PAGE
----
Bike Commuting Tips

Bike commuting is awesome – the hardest part is just getting started. Here are a few tips to help you make that first move.

Why should I commute by bike?
We all have our own reasons to commute by bike, from health to cost savings to the environment. Here’s a start:

  • Getting your exercise in while commuting saves time, clears your mind, & gets you in better shape
  • You’re in control – no sitting in traffic, no frustration. How fast you get to work is entirely up to you!
  • Parking options are practically limitless on a bike. No circling, no paying for parking.

What kind of bike should I use?
Start with the one you have – any kind of bike can be used for commuting. Depending on the distance and terrain, you may decide on a different type of bike later, or decide to do some simple upgrades to your current bike to make it perfect. Either way, ride for awhile before deciding whether or not to upgrade or get a new bike.

What kind of gear do I need?

  • Tires & tubes – make sure these aren’t too worn. When you’re limited on time, flats are no fun even if you have a pump and spare tube. Consider getting tubes that are more resistant to punctures. Slicker tires will help you ride faster and easier, knobbier tires are better on non-pavement.
  • Fenders – keep the mud and rain off
  • Lock with cable – a long cable helps you lock your bike anywhere, even if there’s no bike rack.
  • Lights – if you’re going to ride in the dusk or dark, you need front and rear lights. It’s a good idea to have a blinking rear light for better visibility, and to have backups in case one of your lights goes out.
  • Tire levers, multi-tool, pump
  • Helmet
  • Water cage & bottle

How will I carry my stuff?

  • A rear rack with panniers (bags that attach to the rack) is an easy way to carry everything you need.
  • Backpacks and messenger bags are good options if your commute is short and  it’s not too hot out.

What should I wear while commuting?
Here are some guidelines based on how far your commute is:

  • 0-2 miles: no special clothing required, wear anything that’s comfortable for you. If you wear your work pants, roll them up, tuck them in your socks, or wear a leg band so they don’t get caught in your gears
  • 3-10 miles: wear some basic commuting gear to stay comfortable, including: hard soled or cycling shoes and clothing that wicks
  • 11+ miles: wear the same clothing you’d wear if you were going for a road ride: cycling shoes, cycling shorts with a chamois, a wicking top.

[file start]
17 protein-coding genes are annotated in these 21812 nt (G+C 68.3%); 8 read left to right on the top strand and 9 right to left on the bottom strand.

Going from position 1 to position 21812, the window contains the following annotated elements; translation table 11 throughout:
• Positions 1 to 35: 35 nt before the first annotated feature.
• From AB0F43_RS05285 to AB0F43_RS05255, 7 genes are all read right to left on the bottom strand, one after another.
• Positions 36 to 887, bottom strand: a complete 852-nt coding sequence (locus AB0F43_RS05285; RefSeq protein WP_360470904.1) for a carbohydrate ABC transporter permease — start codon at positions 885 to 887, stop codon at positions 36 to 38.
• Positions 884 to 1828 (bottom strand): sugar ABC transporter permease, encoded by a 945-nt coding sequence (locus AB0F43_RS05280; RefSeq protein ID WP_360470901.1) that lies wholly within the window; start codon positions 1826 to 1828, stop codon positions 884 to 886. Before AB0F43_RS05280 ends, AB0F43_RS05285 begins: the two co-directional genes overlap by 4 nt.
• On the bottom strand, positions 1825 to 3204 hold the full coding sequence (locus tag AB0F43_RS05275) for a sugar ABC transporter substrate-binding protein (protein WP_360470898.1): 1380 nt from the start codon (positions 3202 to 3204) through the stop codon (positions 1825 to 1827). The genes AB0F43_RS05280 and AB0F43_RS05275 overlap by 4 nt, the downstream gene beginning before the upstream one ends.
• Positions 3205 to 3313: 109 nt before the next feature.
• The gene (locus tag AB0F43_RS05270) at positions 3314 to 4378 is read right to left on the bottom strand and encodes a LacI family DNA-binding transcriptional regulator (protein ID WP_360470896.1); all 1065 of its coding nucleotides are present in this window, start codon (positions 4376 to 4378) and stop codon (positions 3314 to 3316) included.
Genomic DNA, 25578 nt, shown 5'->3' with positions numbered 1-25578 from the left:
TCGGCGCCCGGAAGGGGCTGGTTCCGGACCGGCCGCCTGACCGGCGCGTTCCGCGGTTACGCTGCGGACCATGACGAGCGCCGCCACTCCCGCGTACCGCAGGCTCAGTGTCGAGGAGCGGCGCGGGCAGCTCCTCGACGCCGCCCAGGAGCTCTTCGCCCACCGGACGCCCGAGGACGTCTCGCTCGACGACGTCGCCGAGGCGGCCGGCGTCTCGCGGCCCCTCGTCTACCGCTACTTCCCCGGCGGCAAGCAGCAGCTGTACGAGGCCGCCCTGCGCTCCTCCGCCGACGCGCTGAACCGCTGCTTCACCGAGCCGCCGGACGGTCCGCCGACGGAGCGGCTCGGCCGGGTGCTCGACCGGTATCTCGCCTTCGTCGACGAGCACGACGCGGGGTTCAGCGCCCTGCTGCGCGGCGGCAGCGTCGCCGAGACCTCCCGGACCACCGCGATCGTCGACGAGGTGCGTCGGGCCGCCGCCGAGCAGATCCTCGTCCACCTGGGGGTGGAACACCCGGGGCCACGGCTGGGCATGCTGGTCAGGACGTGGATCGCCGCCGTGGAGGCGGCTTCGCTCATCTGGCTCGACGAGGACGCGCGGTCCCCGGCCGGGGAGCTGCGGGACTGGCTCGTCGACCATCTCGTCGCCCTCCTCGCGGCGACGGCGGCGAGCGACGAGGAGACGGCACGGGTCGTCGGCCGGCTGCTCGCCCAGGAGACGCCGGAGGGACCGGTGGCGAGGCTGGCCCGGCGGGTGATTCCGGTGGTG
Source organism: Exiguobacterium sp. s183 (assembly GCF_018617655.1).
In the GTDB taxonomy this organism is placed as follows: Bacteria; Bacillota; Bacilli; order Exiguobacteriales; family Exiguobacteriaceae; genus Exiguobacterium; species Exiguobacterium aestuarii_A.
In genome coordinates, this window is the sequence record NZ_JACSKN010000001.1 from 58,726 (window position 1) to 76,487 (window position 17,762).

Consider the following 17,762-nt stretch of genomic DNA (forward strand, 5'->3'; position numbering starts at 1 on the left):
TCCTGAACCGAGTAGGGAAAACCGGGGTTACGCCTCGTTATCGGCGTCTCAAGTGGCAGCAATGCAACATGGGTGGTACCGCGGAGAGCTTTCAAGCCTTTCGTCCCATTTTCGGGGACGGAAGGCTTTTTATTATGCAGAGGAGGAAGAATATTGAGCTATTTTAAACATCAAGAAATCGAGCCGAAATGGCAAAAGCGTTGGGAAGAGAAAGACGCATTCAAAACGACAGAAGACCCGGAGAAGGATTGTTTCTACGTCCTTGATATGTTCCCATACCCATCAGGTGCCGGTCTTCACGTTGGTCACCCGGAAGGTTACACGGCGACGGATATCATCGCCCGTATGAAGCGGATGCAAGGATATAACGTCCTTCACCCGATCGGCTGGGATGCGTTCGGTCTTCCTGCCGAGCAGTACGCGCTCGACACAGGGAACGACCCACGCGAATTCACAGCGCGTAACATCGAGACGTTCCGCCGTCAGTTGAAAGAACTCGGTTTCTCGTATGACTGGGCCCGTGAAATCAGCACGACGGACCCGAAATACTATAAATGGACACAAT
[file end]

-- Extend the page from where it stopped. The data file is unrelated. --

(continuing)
In case of cold or wet weather:

It’s often colder on the bike than it feels when you first step outside. Your own tolerance of the cold will help you determine how warmly to dress. Some basic guidelines:

  • 50-60 degrees: bring gloves and a windbreaker. Consider arm, leg or knee warmers if you think you will warm up as you ride.
  • 30-50 degrees: Add more layers, warmer socks, gloves or mittens, hats or ear warmers
  • Below 30 degrees: Options include winter jackets, pants, boots, neck warmers, balaclavas, snow goggles, hats, chemical hand and feet warmers, shoe covers
  • In the rain, wear a rain jacket with a hood, a helmet cover, rain pants, waterproof shoe covers.

What about my work clothes?
If you’re not going to ride in your work clothes, you can keep your work clothes looking neat. Options include:

  • Fold your work clothes neatly and then wrap them in a plastic bag. Your dry cleaner can do this for you.
  • Leave clothes at work each week
  • Have your dry cleaner deliver your clothes to your office
  • Consider showering after you arrive, or do a quick clean up with baby wipes or water from the sink.

How do I know the best route to take?

  • Usually you won’t ride your driving route – pick side streets, roads with bike lanes or wide shoulders, and bike paths.
  • Although it is legal to ride on many of the sidewalks in Boulder, this can be very dangerous. Bikes yield to pedestrians – go slowly and only do this when necessary. If you’re not riding in Boulder, check with your local police department to find out the rules on where you can ride.
  • Plan your route by using local bike maps, asking other commuters, or asking the friendly staff at Full Cycle!
  • Test your route on a day when you’re not working to get used to the ride.
  • You may want to try different routes to keep it enjoyable

How can I make this as safe as possible?

  • Ride alert – don’t wear headphones
  • Obey all traffic laws and act like a driver – stay in your lane, use signals, be cautious and courteous.
  • Don’t hug the curb – give yourself maneuvering room
  • Avoid debris, but be careful not to swerve into traffic
  • Ride defensively, but relaxed
  • Be aware of cars passing you to turn in front of you

Getting started
Start off commuting in fair weather and with daylight on both ends  to get used to the basics.

Step 1 – get prepared

  • Get your bike tuned up
  • Buy any necessary accessories
  • Work out clothing and shower arrangements
  • Plan where to park your bike, test your bike lock
  • Have a back-up: add the phone number for a taxi into your cell phone, check the bus schedule

Step 2 – test the route

  • Carry everything you’ll carry to work
  • Track how much time you need
  • Track your level of fatigue (you may need to eat a bigger breakfast or bring food!)

Step 3 – the day before

  • Bring fresh clothes to work by car the day before
  • Pack your lunch, lay out your clothes, pack your bag and fill your water bottle the night before
  • Check your tires before bed
  • Pack a snack to eat mid-afternoon before riding home

Step 4 – the big day

  • Plan to give yourself extra time in case of issues – flats, detours, anything else
  • Have fun!